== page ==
A Maggie’s Centre wins approval from an unexpected source, we reminisce about the old days before tall towers blighted the country, a luxury Japanese train takes a bow, and Slough targets those looking for happiness
Russian-born billionaire oligarch Len Blavatnik has managed to get his name plastered across another British institution, after a £50m donation secured him naming rights to the Tate Modern’s extension Switch House, which has been renamed the Blavatnik Building. It comes hot on the heels of the Blavatnik School of Government in Oxford, which was shortlisted for last year’s Stirling prize. We couldn’t help but notice both schemes were designed by Swiss star architect Herzog & de Meuron, so perhaps Blavatnik could make it a hat-trick with a Blavatnik stand at fellow Russian oligarch Roman Abramovich’s planned gothic-style rebuild of Stamford Bridge? Don’t hold your breath: Blavatnik reportedly outbid Abramovich on a £200m Kensington manor four years ago so he could still be smarting.
“Since the 1950s our cities have been blighted by modernism … modernism is not sustainable and does not satisfy modern residents.” Thus speaks a short film made by UKIP, bewailing the rise – literally – of what it calls “modern eyesores”. UKIP is the only political outfit so far to come out with an explicit architecture policy. With gloomy images of tall buildings, both erect and being demolished, the video promises the party will “discourage the construction of tower blocks”. Instead it will promote the building of “more sensible ‘community’ housing, like Poundbury”, the urban extension on the outskirts of Dorchester backed by the Prince of Wales. Sure, not everyone likes tower blocks, but UKIP’s stance is another example of how it would like us to live in the past. I’m all for buildings that reflect history (I’m from the past myself, after all …), but even I find Poundbury a little too traditional.
Just the ticket
As a user of the UK’s maligned rail network, I often view the train travelling experiences of international acquaintances with considerable envy. Thus my jaundiced eye was recently drawn towards Japan, where a super-luxurious train, the Shiki-Shima, made its debut on 1 May. Running between Tokyo and the northern island of Hokkaido, the train – designed by Ken Kiyoyuki Okuyama – features viewing carriages, top of the range sleeping compartments, Michelin-starred chefs in the dining car, and a stunning lounge complete with open fire. Ticket prices range from £2,220 and £9,000 for a two or four-day trip, and while it can carry a mere 34 passengers, such has been the demand to let this particular train take the strain that journeys are sold out until March 2018. Southern Rail it most definitely isn’t.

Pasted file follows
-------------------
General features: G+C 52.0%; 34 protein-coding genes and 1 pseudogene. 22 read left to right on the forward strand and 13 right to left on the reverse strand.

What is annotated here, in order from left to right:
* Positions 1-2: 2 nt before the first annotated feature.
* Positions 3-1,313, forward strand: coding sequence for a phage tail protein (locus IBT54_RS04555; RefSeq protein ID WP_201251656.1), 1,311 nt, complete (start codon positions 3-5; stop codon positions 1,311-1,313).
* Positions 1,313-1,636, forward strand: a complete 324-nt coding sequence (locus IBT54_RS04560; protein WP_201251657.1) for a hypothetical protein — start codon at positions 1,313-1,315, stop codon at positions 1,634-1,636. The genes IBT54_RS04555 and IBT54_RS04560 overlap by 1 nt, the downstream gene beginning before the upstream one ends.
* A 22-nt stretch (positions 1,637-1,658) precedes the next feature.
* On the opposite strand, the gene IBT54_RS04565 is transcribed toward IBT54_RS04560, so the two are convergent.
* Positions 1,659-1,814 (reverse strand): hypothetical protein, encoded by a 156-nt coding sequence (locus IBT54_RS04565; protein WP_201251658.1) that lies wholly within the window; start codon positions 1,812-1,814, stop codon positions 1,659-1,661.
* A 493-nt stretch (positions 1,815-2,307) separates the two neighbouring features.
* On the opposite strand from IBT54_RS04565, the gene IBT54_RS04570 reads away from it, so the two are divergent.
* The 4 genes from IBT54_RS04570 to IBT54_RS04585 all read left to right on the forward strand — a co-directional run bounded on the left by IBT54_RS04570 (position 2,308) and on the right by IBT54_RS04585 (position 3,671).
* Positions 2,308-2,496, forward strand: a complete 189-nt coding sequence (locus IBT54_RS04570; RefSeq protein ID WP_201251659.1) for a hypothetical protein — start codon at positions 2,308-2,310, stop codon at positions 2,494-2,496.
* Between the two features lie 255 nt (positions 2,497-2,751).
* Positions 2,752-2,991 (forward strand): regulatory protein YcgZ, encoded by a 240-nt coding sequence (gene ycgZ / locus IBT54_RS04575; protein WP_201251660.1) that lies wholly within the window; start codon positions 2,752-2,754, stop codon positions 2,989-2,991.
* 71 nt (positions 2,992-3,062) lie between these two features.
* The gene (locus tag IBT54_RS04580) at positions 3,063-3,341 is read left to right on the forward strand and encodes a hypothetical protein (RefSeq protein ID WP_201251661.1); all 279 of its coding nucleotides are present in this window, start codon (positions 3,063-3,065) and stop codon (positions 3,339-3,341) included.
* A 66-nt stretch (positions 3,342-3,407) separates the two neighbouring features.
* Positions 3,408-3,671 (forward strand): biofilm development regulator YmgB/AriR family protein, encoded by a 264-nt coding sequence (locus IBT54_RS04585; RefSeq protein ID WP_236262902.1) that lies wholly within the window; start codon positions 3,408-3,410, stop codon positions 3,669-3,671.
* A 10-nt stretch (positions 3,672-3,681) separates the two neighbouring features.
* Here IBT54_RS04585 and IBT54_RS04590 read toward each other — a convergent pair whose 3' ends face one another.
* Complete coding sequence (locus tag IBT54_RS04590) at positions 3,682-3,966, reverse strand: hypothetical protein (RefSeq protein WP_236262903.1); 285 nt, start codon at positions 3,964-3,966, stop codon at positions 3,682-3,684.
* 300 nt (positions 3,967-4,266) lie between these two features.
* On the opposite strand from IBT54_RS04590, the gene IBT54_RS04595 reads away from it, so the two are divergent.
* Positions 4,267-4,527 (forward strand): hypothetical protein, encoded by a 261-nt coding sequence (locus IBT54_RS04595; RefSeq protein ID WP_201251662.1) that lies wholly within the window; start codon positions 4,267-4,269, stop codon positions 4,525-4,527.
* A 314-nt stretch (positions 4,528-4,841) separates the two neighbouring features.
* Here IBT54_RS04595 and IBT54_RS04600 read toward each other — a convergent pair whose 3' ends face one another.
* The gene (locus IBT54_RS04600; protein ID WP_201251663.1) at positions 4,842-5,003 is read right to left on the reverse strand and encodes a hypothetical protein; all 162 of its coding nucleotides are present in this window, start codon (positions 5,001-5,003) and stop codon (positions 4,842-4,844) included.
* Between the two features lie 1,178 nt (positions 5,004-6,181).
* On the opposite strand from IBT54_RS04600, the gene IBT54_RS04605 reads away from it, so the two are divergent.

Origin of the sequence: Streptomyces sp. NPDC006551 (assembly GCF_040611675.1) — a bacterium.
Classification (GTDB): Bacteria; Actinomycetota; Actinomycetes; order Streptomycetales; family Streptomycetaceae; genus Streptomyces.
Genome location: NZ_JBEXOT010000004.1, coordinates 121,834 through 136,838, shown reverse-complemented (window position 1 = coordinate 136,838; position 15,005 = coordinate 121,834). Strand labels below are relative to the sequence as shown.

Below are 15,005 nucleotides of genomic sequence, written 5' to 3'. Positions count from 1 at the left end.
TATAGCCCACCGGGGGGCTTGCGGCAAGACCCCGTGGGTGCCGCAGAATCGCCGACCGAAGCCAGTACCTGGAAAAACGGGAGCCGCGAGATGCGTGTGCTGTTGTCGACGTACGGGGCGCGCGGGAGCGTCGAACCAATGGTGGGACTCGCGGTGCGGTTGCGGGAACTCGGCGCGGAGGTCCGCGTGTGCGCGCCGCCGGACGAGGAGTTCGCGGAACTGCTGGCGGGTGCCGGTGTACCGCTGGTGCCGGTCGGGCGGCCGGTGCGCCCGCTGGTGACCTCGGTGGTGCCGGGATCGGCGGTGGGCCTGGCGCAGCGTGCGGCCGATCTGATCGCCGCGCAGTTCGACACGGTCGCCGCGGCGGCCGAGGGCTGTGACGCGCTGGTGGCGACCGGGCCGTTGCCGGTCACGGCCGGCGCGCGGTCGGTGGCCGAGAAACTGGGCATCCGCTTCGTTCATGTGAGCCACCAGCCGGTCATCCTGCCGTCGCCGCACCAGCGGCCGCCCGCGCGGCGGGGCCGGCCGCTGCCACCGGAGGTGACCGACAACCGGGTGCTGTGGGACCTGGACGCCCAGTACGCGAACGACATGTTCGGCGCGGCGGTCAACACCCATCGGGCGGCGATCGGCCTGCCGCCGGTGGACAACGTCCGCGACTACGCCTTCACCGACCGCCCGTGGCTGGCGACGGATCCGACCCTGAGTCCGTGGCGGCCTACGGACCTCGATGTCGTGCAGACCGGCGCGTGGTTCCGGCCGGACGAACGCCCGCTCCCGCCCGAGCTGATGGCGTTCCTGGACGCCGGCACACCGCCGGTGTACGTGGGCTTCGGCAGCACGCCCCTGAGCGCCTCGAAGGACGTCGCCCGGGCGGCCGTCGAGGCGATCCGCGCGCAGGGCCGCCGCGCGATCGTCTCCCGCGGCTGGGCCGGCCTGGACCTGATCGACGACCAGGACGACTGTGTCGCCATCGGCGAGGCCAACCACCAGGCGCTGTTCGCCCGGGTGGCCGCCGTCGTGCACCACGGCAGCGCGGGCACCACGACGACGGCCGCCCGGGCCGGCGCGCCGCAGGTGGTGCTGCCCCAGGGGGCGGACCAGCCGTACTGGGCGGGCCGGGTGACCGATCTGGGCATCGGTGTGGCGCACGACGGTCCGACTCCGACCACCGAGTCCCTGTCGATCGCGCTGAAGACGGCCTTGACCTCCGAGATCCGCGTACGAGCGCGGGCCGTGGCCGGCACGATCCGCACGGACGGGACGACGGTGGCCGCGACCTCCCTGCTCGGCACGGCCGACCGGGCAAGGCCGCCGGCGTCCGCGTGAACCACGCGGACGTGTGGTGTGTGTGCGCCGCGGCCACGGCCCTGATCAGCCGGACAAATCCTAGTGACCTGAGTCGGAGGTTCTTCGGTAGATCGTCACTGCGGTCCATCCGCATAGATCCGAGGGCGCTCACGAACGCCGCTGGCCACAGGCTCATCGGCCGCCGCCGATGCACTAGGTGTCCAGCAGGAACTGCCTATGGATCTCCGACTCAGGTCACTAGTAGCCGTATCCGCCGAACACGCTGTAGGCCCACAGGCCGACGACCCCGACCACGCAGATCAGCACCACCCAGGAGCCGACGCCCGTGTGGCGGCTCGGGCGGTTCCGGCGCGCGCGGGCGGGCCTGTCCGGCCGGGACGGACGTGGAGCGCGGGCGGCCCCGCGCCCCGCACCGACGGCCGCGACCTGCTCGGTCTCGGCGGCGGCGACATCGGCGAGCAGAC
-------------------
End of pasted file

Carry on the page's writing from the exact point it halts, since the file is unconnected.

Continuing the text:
All’s well that ends Well
Slough does not conjure up images of happy workers. If anything the Berkshire town is synonymous with Ricky Gervais’ BBC TV send-up of the drudgery of working life, The Office. But developers Landid and Brockton Capital are determined to change this with construction of office block the Porter Building – which is apparently targeting being the healthiest and happiest workplace in the UK under US wellbeing standard, Well Building. The PR puff declared the TP Bennett-designed scheme will “set the standard for future developments”. Come friendly love bombs and fall on Slough?
Sign of the times
You may remember the hoo-ha that erupted in 2014 over proposals for a Maggie’s cancer centre at Bart’s Hospital in London. The striking contemporary design by US architect Steven Holl incurred the wrath of Sir Marcus Setchell, the queen’s surgeon. He said the translucent zig-zag building was an unsuitable neighbour for James Gibbs’ 18th-century Great Hall and threatened a judicial review. He even brought in rival architect Michael Hopkins to advise. In the end a peace deal was brokered and work is now well under way. But given all that controversy, I was surprised to find on a recent visit to the hospital that an endorsement quote on the Maggie’s hoardings was signed by none other than Setchell.
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